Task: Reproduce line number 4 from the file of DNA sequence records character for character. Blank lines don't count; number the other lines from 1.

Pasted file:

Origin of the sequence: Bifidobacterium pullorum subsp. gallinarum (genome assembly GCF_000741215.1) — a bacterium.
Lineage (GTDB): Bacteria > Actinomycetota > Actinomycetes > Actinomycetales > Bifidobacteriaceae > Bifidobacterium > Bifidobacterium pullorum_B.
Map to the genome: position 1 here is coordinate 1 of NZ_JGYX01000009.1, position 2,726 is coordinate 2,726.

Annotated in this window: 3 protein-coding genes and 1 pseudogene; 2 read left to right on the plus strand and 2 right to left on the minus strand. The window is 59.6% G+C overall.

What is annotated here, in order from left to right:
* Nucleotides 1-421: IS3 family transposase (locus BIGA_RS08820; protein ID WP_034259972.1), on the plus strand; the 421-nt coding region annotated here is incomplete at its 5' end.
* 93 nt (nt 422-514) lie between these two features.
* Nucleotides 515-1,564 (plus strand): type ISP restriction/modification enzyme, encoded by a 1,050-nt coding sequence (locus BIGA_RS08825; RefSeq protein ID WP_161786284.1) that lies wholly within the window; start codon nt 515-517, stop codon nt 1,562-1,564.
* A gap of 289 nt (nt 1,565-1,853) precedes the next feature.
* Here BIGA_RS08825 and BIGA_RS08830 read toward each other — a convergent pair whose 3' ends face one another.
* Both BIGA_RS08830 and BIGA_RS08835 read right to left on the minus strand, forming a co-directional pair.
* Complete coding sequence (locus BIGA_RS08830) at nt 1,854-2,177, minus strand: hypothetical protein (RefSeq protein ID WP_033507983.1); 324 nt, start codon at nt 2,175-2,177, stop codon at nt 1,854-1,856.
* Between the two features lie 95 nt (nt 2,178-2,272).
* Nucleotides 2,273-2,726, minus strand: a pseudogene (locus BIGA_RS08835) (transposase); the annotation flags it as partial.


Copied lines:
Annotated in this window: 3 protein-coding genes and 1 pseudogene; 2 read left to right on the plus strand and 2 right to left on the minus strand. The window is 59.6% G+C overall.